In any case, those are the lines of division. The question then becomes: What next? What is the Republican Party going to do now? They are faced with alarming public opinion polling and a shrinking base. Midterm elections are just over one year away. We've got one more round of budget battles to get through early in 2014, and then America will need a whole new fiscal year's budget on October 1st, one month before the election happens.

Which way will the Republican Party go? As I see it, they've got three basic choices.


Lurch Right

While the past three weeks have broken the intraparty power struggle out into center ring, some voices of moderation and sanity did emerge from the Republican ranks. However, there weren't all that many of them -- especially on the House side. While John McCain and a few other senators made a strong case that Ted Cruz and his crusade was doomed to fail from the get-go, there weren't all that many House Republicans who were willing to publicly back this position up. They are terrified of the Tea Party "primarying" them in their own district, to be blunt.

But the next round of budget battles is going to happen right before primary season. The fear of the Tea Party will be acute and immediate. While 87 House Republicans are already on record voting against the Tea Party's wishes, few of them were willing to take a public stand even this time around. Next time, they might be rethinking their vote and be pushed to the right as a result. I have no idea if the Tea Partiers will be stupid enough to cause a second shutdown, but their position may indeed be strengthened by the more timid Establishment Republicans looking to burnish their conservative credentials right before primaries happen.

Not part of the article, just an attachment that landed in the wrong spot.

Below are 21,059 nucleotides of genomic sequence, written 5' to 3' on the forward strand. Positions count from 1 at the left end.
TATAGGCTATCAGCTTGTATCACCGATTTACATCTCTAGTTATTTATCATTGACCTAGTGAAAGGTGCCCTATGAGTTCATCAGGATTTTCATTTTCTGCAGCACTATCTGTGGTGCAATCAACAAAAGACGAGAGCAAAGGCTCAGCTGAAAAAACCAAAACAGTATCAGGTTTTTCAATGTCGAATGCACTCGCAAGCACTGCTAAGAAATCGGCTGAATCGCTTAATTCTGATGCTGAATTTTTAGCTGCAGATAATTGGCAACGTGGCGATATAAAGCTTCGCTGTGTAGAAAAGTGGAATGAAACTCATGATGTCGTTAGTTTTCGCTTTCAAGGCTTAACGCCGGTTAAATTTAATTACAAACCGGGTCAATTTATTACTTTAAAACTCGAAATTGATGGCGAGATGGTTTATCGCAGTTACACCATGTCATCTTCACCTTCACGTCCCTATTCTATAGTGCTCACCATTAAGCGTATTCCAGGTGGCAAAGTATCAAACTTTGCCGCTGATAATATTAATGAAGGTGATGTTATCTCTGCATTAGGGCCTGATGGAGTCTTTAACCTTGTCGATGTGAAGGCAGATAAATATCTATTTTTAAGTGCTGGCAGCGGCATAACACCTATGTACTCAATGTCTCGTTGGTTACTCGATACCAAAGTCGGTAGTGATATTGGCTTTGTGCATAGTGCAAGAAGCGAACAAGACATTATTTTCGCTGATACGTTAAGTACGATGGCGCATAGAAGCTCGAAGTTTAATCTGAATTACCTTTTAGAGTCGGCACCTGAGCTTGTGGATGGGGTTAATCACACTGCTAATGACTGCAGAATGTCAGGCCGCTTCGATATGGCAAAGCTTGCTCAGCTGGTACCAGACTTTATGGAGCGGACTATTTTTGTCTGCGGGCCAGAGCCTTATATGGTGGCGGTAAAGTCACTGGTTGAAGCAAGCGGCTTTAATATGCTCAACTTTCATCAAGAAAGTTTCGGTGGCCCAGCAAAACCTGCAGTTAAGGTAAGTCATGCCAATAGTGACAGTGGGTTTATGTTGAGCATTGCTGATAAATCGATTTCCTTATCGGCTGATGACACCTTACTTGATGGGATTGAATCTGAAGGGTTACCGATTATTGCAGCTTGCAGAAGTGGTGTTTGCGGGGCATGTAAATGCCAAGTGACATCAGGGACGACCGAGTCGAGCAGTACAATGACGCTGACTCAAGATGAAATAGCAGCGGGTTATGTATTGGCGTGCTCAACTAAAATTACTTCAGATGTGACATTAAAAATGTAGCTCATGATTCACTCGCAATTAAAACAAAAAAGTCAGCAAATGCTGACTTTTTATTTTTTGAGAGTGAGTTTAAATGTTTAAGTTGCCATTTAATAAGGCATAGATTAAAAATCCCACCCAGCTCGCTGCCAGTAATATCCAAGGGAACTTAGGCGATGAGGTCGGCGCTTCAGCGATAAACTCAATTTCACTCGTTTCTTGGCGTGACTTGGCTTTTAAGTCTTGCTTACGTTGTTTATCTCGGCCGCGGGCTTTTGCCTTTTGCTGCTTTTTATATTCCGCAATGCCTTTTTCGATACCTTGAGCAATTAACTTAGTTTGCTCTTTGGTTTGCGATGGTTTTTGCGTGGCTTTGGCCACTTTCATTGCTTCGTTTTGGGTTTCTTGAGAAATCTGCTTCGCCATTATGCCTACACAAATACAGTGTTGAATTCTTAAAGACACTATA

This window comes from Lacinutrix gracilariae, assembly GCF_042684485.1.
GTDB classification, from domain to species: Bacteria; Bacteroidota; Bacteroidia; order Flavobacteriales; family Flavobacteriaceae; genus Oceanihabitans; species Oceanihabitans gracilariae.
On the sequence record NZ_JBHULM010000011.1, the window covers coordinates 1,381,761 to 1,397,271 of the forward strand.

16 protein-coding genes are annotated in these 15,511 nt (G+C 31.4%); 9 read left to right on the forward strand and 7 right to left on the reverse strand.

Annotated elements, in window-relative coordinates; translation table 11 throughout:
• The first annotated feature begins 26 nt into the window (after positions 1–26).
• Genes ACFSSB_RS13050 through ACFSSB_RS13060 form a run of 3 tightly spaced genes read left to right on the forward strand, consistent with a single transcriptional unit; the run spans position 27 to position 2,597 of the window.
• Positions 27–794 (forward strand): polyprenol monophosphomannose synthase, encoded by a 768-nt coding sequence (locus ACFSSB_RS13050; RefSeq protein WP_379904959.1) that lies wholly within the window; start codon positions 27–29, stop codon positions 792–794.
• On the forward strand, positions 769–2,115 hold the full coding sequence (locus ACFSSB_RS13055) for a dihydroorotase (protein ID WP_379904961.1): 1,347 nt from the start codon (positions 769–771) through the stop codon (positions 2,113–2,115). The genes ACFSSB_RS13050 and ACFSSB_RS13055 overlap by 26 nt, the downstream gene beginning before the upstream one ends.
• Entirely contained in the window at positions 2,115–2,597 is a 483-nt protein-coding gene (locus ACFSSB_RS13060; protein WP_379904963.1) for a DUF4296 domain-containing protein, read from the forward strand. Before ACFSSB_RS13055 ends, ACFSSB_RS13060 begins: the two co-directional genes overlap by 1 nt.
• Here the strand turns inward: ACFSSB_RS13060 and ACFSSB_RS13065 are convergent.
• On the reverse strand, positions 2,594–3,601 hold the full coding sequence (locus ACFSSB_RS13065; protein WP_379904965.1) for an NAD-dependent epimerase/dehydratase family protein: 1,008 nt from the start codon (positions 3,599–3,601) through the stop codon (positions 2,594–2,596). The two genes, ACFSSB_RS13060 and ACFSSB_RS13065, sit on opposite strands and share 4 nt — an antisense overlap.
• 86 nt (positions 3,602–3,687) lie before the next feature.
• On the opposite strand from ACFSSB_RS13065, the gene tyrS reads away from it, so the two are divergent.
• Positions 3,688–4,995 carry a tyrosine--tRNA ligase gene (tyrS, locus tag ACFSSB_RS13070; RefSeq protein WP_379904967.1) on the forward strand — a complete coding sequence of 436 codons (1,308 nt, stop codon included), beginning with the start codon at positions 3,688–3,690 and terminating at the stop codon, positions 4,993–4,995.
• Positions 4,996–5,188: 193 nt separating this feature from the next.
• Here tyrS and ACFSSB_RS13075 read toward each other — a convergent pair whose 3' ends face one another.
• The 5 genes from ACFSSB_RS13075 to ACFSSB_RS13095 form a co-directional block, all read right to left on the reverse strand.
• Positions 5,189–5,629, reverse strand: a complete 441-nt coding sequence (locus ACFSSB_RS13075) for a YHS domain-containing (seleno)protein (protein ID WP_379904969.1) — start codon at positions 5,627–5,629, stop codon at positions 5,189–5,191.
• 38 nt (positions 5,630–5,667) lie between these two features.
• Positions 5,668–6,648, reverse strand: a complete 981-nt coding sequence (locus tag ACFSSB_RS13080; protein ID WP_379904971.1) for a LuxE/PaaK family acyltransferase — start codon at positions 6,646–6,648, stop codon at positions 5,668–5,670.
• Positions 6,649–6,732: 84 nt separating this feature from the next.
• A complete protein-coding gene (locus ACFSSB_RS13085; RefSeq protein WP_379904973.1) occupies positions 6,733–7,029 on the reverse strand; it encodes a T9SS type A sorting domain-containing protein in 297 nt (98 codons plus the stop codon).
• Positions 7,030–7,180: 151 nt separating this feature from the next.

Taking a slightly longer view, no matter what happens in the budget battles to come, the Republican Party could cut hard right in the 2014 elections themselves. Putting aside the question of whether they'll keep control of the House or not, the ratio within the party of Tea Partiers to Establishment Republicans could shift in the Tea Party's direction. To put this another way, no matter the size of the Republican caucus, within the caucus itself the Tea Party could get a lot stronger after the elections. This would, by definition almost, chart a much more rightward course for the party as a whole. It may even get to the point where some moderate Republicans consider jumping ship (see: Arlen Specter), or re-registering as an Independent.